pp 2-5. Reports of coup in Portuguese Timor. Habib recommended that the US not get involved. Secretary agreed that we should express no public opinion.
pp 5-7. Leaks re question of Presidential visit to India. Secretary referred to Gwertzman article in N.Y. Times. Atherton was certain source was not NEA; he undertook to assure that all hands would keep quiet on this subject.
pp 7-9. Argentina sitrep by Rogers. Secretary requested ARA briefing memorandum on dynamics of internal situation in that country.
pp 9-12. Panama Canal negotiations. Rogers mentioned favorable reaction to announcement of Bunker’s return, and Secretary agreed that Defense group could visit Panama in early September. Rogers discussed Defense desire to play larger role in negotiations. Secretary stated that he would not permit DOD reps to be on negotiating team because of larger considerations related to such a step. Rogers promised Secretary a memorandum on subject.
pp. 13-16. CSCE implementation on maneuvers. Armitage discussed situation with respect to Autumn Forge series of NATO exercises. Secretary agreed with Hyland-Lord view that maneuvers should be notified. Armitage promised memorandum on subject.
p. 17. Secretary said that Somali ambassador should have appointment with President in order to deliver message from President Siad.
pp 17-20. Rhodesian situation. Mulcahy gave status report on prospective negotiations and South African interest in settlement.
pp 21-28. Articles in press (e.g., Zumwalt) re allegations of Soviet SALT violations. Hyland suggested possibility of classified “white paper” for selected Congressman. Secretary approved idea of paper and requested that it deal with origin of agreement as well as question of violations. Secretary said he would not testify before Senator Jackson, but was willing to appear before Morgan.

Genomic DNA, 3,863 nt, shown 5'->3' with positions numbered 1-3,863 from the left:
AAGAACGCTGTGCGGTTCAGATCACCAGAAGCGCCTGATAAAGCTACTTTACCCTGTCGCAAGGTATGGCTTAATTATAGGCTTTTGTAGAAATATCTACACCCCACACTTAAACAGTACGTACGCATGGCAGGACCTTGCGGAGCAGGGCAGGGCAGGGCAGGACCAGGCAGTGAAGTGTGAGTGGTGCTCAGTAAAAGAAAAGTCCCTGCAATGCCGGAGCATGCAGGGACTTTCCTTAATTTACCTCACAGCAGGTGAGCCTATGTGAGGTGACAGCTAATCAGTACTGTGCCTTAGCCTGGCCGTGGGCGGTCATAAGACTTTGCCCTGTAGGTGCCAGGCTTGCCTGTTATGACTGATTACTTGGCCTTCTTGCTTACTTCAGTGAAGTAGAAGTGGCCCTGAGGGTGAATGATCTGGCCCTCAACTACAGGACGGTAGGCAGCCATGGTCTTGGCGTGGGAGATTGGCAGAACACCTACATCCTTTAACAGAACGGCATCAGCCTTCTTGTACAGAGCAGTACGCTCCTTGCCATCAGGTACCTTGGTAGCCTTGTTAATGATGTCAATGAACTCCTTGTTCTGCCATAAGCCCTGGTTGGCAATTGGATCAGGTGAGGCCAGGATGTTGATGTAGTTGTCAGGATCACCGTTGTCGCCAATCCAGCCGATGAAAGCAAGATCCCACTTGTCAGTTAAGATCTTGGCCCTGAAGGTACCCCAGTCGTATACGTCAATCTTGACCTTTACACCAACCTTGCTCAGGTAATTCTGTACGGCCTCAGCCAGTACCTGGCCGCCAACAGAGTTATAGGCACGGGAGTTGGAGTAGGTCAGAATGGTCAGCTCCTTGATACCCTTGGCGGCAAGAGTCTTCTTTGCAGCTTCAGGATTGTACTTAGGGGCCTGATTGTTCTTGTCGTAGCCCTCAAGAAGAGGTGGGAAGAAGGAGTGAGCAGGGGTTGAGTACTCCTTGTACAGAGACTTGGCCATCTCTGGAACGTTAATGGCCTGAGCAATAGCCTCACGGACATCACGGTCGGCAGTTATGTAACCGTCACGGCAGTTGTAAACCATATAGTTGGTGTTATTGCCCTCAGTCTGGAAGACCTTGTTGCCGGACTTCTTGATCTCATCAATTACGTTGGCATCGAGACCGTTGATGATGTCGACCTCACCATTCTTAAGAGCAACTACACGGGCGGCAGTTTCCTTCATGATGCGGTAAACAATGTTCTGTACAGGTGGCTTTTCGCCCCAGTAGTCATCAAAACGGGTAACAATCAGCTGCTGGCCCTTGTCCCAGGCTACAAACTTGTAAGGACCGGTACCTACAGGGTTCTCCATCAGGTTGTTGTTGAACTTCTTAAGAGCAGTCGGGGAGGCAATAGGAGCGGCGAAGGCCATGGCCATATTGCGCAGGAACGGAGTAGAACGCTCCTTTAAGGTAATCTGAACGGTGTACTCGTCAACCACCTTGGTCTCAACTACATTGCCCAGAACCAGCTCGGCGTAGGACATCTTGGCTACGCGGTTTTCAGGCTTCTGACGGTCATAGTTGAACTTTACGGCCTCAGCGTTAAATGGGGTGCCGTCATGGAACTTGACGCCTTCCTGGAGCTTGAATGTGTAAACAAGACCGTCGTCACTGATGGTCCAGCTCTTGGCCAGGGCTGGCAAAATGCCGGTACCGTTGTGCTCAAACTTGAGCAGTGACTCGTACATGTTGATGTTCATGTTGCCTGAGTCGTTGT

pp 29-31. Indian situation. Atherton discussed reimposition of pre-censorship and resultant problem for VOA correspondent. Secretary agreed that correspondent should be withdrawn quietly in event of pre-censorship. Secretary requested NEA to get Prime Minister Chavan’s visit dates changed to avoid conflict with Japanese Emperor’s visit.
pp 31-34. Sitreps by Buffum on Vietnam UN membership issue, Israeli UN expulsion question, and North Korean UN resolution. Habib discussed North Korean deisre to negotiate peace treaty with US, noting US requirements that South Koreans and Chinese be included.
pp 35-38. Secretary’s speech at UN Special Session. Secretary requested from Enders, by end of day, listing of unresolved issues and general outline of speech. (Needed for discussions with President at Vail.)
The Secretary’s 8:00 a.m. Staff Meeting Tuesday, August 12, 1975.
Participants: The Secretary of State, Henry A. Kissinger.
P, Mr. Sisco.
M, Mr. Eagleburger.
AF, Ambassador Mulcahy, Acting.
ARA, Mr. Rogers.
EA, Mr. Habib.
EUR, Mr. Armitage, Acting.
NEA, Mr. Atherton.
INR, Mr. Hyland.
S/P, Mr. Lord.
EB, Mr. Enders.
S/PRS, Mr. Funseth.
PM, Mr. Vest.
IO, Mr. Buffum.
H, Mr. Jenkins, Acting.
L, Mr. Schwebel, Acting.
S/S, Mr. Borg, Acting.
S, Mr. Bremer.
Habib: We have had an incomplete series of reports on a coup in Portuguese Timor, which is creating a little bit of flak in Indonesia and Australia. We are not sure what happened, but evidently one of the Timorese Liberation for Independence groups has taken over the government one way or another. We don’t know their intentions are. The Indonesians are quire upset and are mobilizing some forces very quickly. When the situation becomes clear, we will know whether or not it is sufficiently serious that the Indonesians will take action. It is quite clear the Indonesians will not let a hostile group – that is to say a Communist-dominated group – take over.